By 2020, the number of people living in slums around the world will rise to 900 million if nothing is done.

By 2020, the number of people living in slums around the world will rise to 900 million if nothing is done, according to recent estimates by UN Habitat. This lack of access to adequate housing will exacerbate problems associated with rapid urbanization and population growth in Africa, Asia, and Latin America. The significance of this issue is reflected by Sustainable Development Goal 11, which highlights universal access to affordable housing as a condition to making cities inclusive, safe, resilient, and sustainable.

The benefits of affordable housing are manifold. Research has shown that more and better housing increases the welfare of occupants, stability, and even civic engagement. Improvements in housing also have important benefits to the economy, including the generation of demand for different categories of labor and business. However, housing continues to be a large investment that most individuals cannot afford to pay for all at once, a fact that highlights the central role of housing finance in the functioning of housing markets.

year_of_eval.gifBetween 2005 and 2015, the World Bank Group invested over $5 billion to support housing finance projects in 73 developing countries, mostly in the Latin America and Caribbean and the Middle East and North Africa regions. Even with these interventions, demand for housing finance remains huge. Mortgage markets in many developing countries remain weak and underfunded, with mortgage-to-gross-domestic product ratios below 10 percent.

Setting the Right Priorities

So what can countries, the World Bank Group and other stakeholders do to help address the housing gap in developing countries? A recent review by the Independent Evaluation Group (IEG) looked at the World Bank Group's Support to Housing Finance and provides a number of insights on how countries can work to expand housing finance. The review draws on lessons learned from looking the World Bank Group's activities over the last decade.

We look at three of the key insights that IEG's report uncovered.

Sequencing is key: A well-functioning housing finance sector typically evolves in three stages. Countries often start by strengthening the enabling environment, then progress to initiating the primary market, before finally getting to a stage where they can sustain mortgage funding through tapping the capital markets. Getting the sequence right is often critical. For example, securitization or the use of mortgage-backed securities is only likely to succeed where housing finance markets have benchmark yield curves, experienced institutional investors, and sufficient market liquidity, to name a few of the enablers.

Critical for Success: Understanding Market Conditions. Governments, financial institutions, and other actors need to take the time to develop a deep understanding of the needs of specific markets in which they seek to expand housing finance. In India, the housing finance sector was able to thrive in the last decade, despite the lack of foreclosure legislation and enforcement. This was possible because industry players understood local conditions and used highly selective criteria and personal guarantees to reduce risk.

The importance of stakeholder commitment: As much as timing and sequencing matter, particularly on the policy side, often conditions on the ground may not allow for this. In such cases, having committed sponsors support the passage of key reforms can prove crucial. Gaining the commitment of key players is also vital. In Morocco, for example, the government and World Bank succeeded in sustaining a low-income housing program, primarily because there was strong, sustained commitment on the part of key actors, particularly in government.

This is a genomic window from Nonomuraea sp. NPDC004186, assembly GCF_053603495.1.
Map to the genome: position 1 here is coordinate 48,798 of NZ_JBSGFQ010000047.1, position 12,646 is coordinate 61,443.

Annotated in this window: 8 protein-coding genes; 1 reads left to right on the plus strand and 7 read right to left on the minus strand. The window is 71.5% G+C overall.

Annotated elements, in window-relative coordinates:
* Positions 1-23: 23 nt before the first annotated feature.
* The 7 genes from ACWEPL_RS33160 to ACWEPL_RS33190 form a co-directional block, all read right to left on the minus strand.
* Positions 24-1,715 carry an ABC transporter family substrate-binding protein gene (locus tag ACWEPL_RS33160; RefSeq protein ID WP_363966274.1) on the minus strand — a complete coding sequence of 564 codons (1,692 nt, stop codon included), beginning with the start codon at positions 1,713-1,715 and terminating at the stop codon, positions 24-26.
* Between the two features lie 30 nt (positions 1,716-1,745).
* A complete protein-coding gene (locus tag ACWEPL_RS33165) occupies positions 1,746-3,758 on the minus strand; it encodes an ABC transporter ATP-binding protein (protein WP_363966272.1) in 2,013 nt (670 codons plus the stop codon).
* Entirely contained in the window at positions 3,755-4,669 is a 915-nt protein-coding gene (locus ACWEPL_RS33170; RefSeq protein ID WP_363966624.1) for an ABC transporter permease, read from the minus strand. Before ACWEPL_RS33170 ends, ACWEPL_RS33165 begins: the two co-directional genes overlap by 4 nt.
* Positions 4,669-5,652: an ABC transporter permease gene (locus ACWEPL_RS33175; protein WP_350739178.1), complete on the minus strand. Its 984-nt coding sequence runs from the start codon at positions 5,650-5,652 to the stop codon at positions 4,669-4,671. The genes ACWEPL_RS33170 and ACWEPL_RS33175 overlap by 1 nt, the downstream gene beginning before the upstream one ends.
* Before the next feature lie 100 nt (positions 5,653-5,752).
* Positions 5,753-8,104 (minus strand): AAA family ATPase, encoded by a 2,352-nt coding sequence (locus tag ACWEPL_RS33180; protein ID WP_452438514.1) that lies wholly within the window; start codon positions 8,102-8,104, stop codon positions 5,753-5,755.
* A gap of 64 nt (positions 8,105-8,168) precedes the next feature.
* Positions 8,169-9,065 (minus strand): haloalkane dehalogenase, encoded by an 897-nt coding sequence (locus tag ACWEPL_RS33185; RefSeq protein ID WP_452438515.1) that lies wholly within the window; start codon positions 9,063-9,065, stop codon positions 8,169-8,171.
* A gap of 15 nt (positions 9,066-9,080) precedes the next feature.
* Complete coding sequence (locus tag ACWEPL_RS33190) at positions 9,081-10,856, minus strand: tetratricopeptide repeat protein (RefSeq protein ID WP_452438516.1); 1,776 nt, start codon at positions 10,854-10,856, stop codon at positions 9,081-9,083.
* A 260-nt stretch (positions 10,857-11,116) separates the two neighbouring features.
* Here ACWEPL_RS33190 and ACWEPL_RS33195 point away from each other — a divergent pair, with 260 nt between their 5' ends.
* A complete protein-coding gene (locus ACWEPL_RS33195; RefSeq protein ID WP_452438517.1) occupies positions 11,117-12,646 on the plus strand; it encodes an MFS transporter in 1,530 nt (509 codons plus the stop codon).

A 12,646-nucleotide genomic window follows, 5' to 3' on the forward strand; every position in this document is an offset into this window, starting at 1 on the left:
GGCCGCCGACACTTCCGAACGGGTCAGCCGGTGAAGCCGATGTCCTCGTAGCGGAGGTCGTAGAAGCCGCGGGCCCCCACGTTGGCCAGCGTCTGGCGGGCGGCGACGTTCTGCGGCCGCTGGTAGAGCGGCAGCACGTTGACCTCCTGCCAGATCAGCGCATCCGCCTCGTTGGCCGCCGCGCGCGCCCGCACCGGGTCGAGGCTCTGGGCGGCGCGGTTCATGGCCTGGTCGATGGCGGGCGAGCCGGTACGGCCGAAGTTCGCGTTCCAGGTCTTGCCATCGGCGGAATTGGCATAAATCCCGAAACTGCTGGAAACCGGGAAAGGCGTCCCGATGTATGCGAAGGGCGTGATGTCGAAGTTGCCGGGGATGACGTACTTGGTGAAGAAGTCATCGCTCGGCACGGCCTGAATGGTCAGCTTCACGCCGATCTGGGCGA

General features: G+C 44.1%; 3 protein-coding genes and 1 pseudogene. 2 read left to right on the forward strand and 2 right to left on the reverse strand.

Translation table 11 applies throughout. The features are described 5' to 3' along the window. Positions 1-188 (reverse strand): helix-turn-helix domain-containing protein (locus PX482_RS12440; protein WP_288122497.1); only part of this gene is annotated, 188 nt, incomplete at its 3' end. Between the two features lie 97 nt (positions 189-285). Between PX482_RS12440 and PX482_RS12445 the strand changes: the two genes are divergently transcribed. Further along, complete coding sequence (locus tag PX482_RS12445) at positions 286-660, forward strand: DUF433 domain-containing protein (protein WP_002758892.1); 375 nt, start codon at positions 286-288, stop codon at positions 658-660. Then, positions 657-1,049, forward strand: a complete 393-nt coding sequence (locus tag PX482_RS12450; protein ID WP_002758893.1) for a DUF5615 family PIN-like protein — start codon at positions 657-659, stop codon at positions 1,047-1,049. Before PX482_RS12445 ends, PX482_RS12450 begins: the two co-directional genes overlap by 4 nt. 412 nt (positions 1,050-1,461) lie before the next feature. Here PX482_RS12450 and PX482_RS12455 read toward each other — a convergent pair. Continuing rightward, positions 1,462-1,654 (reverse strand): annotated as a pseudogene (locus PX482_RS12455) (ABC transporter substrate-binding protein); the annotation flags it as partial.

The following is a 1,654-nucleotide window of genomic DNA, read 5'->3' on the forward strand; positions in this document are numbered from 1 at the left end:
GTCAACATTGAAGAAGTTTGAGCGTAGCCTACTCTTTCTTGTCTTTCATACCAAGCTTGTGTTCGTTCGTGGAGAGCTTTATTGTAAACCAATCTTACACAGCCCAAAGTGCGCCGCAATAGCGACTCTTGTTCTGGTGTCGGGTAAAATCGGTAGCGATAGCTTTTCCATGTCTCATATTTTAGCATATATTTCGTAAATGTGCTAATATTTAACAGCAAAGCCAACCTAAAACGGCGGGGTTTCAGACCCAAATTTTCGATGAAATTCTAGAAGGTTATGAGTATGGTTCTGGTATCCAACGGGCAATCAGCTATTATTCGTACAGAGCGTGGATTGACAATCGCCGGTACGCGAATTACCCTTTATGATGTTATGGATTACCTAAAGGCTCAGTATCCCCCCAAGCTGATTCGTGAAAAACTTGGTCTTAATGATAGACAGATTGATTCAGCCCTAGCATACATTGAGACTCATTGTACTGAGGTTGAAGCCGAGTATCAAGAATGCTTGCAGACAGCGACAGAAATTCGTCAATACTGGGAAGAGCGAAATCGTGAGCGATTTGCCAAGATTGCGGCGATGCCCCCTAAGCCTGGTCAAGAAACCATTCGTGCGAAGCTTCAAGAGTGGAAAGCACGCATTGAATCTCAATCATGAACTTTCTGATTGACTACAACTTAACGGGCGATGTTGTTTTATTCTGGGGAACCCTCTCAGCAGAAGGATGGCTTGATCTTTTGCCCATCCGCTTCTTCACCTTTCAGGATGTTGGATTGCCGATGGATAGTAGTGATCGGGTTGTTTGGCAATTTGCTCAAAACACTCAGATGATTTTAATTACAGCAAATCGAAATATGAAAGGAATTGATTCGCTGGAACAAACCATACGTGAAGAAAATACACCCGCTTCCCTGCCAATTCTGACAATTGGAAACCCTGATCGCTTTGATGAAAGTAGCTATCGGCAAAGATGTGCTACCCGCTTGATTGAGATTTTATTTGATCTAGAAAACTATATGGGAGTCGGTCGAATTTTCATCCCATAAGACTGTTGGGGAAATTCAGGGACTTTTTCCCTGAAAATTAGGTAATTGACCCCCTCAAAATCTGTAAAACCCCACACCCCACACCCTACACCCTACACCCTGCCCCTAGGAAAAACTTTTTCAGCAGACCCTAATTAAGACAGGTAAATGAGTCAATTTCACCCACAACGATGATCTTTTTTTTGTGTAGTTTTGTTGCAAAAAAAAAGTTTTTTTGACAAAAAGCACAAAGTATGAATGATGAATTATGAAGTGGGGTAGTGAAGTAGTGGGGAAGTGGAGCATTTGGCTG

IEG's review of the World Bank Group'€™s support to housing finance complements other IEG studies on the World Bank Group’s activities in the financial sector. An earlier evaluation looked at financial inclusion, while an upcoming evaluation due to be released in July this year will review the World Bank Group'€™s role in promoting capital markets development.  

Later this month, IEG will host a learning event with top housing finance experts from within and outside the World Bank Group to discuss the report and share its insights with stakeholders. Speakers will explore how best the World Bank Group and other development practitioners can contribute to bridging the housing gap in developing countries. The upcoming event is part of a broader effort by IEG to share lessons from its evaluative work in ways that emphasize the learning value and promote knowledge sharing among stakeholders.

Read IEG's review on the World Bank Group'€™s support to housing finance.

View the Presentation Bridging the Gap: How to Finance Universal Access to Housing by 2030

Lack of safe and affordable housing is a major development challenge -€“ impacting over 330 million households globally.  Watch a replay of an IEG LIVE event exploring how the World Bank Group is working to meet the Sustainable Development Goals, in particular the target of ensuring access for all to adequate, safe, and affordable housing. This learning event is jointly hosted by the Independent Evaluation Group, the World Bank'€™s Finance & Markets Global Practice, and the International Finance Corporation'€™s Financial Institutions Group, and will feature the findings and lessons of the recent IEG learning product World Bank Support to Housing Finance.





In addition to exploring innovative housing finance options in developing countries. There is the need to look at the land market and tenure arrangements, relaxing planning regulations and stimulate the informal sector through employment creation. Sadly the gap seems to be widening every year.

Very good article ..

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